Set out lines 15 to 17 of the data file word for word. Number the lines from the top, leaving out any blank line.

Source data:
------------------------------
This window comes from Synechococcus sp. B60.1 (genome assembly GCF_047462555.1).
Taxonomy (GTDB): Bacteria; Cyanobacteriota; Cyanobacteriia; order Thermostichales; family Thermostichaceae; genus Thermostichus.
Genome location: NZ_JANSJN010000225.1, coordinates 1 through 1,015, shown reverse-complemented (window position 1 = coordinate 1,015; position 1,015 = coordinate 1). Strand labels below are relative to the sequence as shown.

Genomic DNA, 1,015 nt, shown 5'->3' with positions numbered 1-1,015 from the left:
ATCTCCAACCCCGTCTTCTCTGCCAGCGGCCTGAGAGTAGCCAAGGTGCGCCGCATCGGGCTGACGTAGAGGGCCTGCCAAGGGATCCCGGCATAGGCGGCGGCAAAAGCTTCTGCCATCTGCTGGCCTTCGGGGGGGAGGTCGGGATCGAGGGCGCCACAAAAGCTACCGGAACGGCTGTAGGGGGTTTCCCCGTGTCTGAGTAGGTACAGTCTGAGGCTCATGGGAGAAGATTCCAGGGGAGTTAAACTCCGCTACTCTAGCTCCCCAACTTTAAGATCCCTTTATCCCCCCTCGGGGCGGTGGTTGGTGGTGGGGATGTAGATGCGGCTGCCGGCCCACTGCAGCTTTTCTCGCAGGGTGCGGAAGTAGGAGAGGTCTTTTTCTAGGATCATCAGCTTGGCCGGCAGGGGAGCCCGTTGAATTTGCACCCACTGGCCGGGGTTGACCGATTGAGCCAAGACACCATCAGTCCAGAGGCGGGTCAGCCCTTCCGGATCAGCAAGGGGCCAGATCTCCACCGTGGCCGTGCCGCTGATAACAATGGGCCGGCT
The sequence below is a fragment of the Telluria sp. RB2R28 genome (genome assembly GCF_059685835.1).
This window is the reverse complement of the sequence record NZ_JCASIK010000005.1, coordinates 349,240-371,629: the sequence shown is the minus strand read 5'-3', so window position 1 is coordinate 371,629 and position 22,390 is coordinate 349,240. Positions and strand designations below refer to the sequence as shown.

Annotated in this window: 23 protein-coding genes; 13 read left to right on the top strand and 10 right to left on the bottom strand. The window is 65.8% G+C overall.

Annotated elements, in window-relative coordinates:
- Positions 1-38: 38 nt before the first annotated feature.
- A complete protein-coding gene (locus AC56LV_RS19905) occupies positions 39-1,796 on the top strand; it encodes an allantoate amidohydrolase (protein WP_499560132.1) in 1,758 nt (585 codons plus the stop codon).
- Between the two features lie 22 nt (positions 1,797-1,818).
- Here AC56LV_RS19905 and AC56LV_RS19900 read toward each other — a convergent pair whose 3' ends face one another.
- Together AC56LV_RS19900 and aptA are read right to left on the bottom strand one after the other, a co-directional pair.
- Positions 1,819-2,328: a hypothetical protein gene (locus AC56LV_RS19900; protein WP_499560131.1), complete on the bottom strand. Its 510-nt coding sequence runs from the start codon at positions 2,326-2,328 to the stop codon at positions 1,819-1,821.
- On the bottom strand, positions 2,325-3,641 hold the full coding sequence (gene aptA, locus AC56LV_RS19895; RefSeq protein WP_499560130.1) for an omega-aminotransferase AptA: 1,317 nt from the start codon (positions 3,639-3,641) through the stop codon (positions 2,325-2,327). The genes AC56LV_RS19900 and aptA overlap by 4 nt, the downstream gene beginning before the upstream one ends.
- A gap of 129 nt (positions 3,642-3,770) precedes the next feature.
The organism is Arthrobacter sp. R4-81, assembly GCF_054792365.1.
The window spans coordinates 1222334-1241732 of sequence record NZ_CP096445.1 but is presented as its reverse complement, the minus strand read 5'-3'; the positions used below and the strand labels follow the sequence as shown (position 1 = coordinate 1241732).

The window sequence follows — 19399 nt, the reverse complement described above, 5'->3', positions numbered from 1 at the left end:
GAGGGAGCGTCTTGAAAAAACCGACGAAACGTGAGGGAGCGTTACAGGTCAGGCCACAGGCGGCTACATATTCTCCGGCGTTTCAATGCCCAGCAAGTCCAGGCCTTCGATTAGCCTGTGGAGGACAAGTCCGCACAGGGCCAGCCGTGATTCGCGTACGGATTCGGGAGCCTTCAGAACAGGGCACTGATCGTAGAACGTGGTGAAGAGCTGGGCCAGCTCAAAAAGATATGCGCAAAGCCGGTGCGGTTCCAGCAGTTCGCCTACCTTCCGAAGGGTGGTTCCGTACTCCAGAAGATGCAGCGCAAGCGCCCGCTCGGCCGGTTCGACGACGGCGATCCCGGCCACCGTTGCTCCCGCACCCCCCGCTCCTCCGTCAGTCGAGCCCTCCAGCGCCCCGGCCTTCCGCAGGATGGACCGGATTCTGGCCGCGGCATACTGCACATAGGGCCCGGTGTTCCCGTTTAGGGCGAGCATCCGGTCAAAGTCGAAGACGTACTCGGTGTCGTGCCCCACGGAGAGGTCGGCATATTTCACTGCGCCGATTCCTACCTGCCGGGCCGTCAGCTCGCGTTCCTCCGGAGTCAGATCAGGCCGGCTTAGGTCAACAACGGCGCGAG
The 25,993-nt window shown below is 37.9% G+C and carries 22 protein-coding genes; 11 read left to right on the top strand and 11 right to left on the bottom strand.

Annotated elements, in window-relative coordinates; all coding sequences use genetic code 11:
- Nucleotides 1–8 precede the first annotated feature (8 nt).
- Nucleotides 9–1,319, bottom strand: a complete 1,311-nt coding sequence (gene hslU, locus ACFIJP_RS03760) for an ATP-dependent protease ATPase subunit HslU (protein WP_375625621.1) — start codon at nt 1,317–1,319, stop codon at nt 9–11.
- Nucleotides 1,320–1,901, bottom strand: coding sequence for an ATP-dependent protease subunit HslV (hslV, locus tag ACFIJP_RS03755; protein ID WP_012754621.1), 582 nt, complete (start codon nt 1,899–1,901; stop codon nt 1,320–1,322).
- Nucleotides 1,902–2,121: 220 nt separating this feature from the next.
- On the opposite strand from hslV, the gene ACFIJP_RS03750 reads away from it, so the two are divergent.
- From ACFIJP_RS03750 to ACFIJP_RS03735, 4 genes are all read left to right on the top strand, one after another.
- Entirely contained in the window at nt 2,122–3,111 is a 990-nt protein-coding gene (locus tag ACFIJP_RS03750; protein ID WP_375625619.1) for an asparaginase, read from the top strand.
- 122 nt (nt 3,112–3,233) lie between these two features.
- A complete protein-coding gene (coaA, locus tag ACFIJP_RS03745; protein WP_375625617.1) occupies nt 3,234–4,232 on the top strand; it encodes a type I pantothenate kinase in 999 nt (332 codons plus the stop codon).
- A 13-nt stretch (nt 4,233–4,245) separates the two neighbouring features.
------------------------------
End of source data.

- Positions 1,819-2,328: a hypothetical protein gene (locus AC56LV_RS19900; protein WP_499560131.1), complete on the bottom strand. Its 510-nt coding sequence runs from the start codon at positions 2,326-2,328 to the stop codon at positions 1,819-1,821.
- On the bottom strand, positions 2,325-3,641 hold the full coding sequence (gene aptA, locus AC56LV_RS19895; RefSeq protein WP_499560130.1) for an omega-aminotransferase AptA: 1,317 nt from the start codon (positions 3,639-3,641) through the stop codon (positions 2,325-2,327). The genes AC56LV_RS19900 and aptA overlap by 4 nt, the downstream gene beginning before the upstream one ends.
- A gap of 129 nt (positions 3,642-3,770) precedes the next feature.